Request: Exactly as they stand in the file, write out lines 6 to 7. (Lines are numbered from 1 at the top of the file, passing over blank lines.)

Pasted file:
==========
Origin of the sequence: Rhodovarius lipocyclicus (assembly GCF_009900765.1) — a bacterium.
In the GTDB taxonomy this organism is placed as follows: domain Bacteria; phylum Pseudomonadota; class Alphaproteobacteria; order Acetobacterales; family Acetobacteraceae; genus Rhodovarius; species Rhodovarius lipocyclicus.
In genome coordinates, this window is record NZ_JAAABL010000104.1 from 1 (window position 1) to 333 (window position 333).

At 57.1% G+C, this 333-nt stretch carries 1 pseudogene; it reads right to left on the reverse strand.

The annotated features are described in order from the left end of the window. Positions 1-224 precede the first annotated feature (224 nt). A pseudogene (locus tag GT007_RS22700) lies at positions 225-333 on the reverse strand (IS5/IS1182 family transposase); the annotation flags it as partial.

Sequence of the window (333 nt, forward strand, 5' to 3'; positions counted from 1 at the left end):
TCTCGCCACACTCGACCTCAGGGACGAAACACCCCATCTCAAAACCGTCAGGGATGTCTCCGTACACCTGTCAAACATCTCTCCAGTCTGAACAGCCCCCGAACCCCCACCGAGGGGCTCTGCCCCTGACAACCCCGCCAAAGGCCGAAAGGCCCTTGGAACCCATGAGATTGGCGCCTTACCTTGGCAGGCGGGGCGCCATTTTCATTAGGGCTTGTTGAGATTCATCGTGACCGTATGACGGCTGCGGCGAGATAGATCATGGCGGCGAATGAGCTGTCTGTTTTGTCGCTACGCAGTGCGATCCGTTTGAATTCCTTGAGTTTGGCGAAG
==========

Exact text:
Sequence of the window (333 nt, forward strand, 5' to 3'; positions counted from 1 at the left end):
TCTCGCCACACTCGACCTCAGGGACGAAACACCCCATCTCAAAACCGTCAGGGATGTCTCCGTACACCTGTCAAACATCTCTCCAGTCTGAACAGCCCCCGAACCCCCACCGAGGGGCTCTGCCCCTGACAACCCCGCCAAAGGCCGAAAGGCCCTTGGAACCCATGAGATTGGCGCCTTACCTTGGCAGGCGGGGCGCCATTTTCATTAGGGCTTGTTGAGATTCATCGTGACCGTATGACGGCTGCGGCGAGATAGATCATGGCGGCGAATGAGCTGTCTGTTTTGTCGCTACGCAGTGCGATCCGTTTGAATTCCTTGAGTTTGGCGAAG